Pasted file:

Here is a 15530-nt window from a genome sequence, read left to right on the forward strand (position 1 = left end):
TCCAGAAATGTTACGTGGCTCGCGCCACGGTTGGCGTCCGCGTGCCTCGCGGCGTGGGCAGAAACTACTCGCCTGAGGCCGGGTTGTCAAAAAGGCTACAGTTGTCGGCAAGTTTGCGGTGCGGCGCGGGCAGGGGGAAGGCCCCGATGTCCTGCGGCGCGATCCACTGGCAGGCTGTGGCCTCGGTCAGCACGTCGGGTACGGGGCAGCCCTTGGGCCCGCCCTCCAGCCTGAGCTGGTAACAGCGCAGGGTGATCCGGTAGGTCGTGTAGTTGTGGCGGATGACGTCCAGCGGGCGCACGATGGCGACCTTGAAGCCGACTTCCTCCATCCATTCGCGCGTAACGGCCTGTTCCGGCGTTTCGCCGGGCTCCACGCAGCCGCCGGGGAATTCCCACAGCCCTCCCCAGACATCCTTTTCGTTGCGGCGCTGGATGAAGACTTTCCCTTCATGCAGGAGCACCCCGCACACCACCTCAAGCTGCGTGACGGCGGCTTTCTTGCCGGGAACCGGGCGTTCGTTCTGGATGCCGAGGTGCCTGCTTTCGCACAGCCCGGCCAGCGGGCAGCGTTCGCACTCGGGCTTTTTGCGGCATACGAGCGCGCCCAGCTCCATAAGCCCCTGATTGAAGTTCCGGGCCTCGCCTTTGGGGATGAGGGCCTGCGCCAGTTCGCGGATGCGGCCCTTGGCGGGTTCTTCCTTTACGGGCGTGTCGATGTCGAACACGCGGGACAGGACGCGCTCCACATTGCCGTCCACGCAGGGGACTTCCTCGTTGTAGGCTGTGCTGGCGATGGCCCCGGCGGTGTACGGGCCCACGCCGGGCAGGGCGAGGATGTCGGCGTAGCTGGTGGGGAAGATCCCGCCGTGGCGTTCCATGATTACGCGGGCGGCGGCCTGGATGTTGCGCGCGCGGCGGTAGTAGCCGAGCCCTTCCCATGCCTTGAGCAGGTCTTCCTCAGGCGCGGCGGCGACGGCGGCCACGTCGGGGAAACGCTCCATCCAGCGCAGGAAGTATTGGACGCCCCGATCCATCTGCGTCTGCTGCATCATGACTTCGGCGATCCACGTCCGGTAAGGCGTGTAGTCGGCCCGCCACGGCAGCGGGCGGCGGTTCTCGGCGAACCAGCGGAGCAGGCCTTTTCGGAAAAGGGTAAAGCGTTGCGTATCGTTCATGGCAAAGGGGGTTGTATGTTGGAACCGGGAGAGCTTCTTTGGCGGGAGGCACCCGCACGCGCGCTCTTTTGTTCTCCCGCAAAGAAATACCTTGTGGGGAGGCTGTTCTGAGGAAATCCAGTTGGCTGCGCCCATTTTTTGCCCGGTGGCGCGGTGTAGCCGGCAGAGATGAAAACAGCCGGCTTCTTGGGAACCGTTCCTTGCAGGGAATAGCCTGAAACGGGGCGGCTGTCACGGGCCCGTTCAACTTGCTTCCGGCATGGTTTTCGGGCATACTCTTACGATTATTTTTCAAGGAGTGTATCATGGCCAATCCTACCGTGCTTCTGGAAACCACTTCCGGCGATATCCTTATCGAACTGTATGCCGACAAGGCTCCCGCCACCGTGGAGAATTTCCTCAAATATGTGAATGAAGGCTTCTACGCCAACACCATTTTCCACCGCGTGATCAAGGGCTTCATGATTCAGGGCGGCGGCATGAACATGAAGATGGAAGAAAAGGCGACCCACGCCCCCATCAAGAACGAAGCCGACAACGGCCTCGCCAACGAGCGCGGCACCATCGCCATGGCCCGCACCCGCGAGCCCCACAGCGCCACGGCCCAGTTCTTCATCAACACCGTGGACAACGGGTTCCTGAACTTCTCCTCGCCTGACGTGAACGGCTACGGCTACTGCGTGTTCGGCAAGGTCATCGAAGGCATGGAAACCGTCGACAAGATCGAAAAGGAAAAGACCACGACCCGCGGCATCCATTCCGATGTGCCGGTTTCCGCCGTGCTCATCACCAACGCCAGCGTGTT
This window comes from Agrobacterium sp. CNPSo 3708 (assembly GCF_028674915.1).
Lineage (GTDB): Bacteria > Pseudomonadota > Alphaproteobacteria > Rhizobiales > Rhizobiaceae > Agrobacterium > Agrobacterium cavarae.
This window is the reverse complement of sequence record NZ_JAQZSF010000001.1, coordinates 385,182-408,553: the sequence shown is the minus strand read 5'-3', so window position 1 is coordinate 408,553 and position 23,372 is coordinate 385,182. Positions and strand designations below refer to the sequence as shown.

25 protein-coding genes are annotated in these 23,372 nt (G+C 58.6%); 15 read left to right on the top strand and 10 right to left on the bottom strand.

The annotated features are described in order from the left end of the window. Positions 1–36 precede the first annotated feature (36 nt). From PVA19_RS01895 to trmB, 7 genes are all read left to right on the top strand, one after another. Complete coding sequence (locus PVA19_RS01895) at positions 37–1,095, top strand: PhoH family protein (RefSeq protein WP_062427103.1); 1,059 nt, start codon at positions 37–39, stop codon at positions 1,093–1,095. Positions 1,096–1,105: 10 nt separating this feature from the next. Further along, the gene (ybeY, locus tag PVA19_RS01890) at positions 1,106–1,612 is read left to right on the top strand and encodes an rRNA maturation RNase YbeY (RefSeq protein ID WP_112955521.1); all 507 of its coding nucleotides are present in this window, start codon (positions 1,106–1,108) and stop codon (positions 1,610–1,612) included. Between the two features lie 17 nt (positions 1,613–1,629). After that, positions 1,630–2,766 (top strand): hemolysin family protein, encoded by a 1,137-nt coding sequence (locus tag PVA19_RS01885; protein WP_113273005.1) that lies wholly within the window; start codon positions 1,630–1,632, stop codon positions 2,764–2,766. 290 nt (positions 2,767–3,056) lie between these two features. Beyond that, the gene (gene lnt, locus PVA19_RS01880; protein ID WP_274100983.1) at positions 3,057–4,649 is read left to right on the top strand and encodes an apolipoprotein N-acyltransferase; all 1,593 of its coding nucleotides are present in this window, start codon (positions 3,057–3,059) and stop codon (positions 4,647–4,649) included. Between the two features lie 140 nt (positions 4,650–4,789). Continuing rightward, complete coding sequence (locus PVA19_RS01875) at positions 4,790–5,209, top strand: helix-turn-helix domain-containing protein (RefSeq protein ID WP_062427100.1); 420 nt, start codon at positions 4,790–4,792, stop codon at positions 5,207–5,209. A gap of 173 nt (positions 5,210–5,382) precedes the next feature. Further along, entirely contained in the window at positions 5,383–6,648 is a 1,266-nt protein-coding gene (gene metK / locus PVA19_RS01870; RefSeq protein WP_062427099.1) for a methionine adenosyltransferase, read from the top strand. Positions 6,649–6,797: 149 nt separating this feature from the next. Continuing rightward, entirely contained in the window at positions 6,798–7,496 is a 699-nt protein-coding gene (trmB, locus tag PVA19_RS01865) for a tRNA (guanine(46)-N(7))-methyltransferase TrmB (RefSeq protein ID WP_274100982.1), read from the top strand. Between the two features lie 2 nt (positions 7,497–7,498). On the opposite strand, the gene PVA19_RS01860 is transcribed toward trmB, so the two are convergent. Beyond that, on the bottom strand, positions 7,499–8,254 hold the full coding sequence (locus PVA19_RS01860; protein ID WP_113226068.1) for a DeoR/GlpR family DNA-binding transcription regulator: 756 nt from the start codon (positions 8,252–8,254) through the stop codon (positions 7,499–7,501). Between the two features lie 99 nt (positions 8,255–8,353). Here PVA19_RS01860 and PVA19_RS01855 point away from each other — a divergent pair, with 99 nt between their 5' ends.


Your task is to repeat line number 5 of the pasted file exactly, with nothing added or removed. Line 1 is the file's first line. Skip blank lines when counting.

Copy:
This window is the reverse complement of sequence record NZ_JAQZSF010000001.1, coordinates 385,182-408,553: the sequence shown is the minus strand read 5'-3', so window position 1 is coordinate 408,553 and position 23,372 is coordinate 385,182. Positions and strand designations below refer to the sequence as shown.